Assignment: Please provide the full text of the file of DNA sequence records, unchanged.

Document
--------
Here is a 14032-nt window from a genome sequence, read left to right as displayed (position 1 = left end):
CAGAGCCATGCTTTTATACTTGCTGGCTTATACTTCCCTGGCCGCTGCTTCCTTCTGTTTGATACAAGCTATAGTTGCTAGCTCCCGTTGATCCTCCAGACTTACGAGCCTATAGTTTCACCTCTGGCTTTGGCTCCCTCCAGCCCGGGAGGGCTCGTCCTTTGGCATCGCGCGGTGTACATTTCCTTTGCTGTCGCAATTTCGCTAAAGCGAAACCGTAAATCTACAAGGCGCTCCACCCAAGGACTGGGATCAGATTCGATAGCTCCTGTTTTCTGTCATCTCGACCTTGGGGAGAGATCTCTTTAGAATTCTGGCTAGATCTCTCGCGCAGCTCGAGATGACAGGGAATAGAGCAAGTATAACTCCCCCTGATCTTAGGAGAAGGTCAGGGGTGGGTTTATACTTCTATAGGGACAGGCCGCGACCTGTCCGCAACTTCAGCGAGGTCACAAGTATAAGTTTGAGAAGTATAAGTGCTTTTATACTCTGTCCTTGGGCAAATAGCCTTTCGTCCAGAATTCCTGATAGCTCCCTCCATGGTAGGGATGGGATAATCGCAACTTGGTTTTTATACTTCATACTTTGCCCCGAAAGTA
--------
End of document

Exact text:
Here is a 14032-nt window from a genome sequence, read left to right as displayed (position 1 = left end):
CAGAGCCATGCTTTTATACTTGCTGGCTTATACTTCCCTGGCCGCTGCTTCCTTCTGTTTGATACAAGCTATAGTTGCTAGCTCCCGTTGATCCTCCAGACTTACGAGCCTATAGTTTCACCTCTGGCTTTGGCTCCCTCCAGCCCGGGAGGGCTCGTCCTTTGGCATCGCGCGGTGTACATTTCCTTTGCTGTCGCAATTTCGCTAAAGCGAAACCGTAAATCTACAAGGCGCTCCACCCAAGGACTGGGATCAGATTCGATAGCTCCTGTTTTCTGTCATCTCGACCTTGGGGAGAGATCTCTTTAGAATTCTGGCTAGATCTCTCGCGCAGCTCGAGATGACAGGGAATAGAGCAAGTATAACTCCCCCTGATCTTAGGAGAAGGTCAGGGGTGGGTTTATACTTCTATAGGGACAGGCCGCGACCTGTCCGCAACTTCAGCGAGGTCACAAGTATAAGTTTGAGAAGTATAAGTGCTTTTATACTCTGTCCTTGGGCAAATAGCCTTTCGTCCAGAATTCCTGATAGCTCCCTCCATGGTAGGGATGGGATAATCGCAACTTGGTTTTTATACTTCATACTTTGCCCCGAAAGTA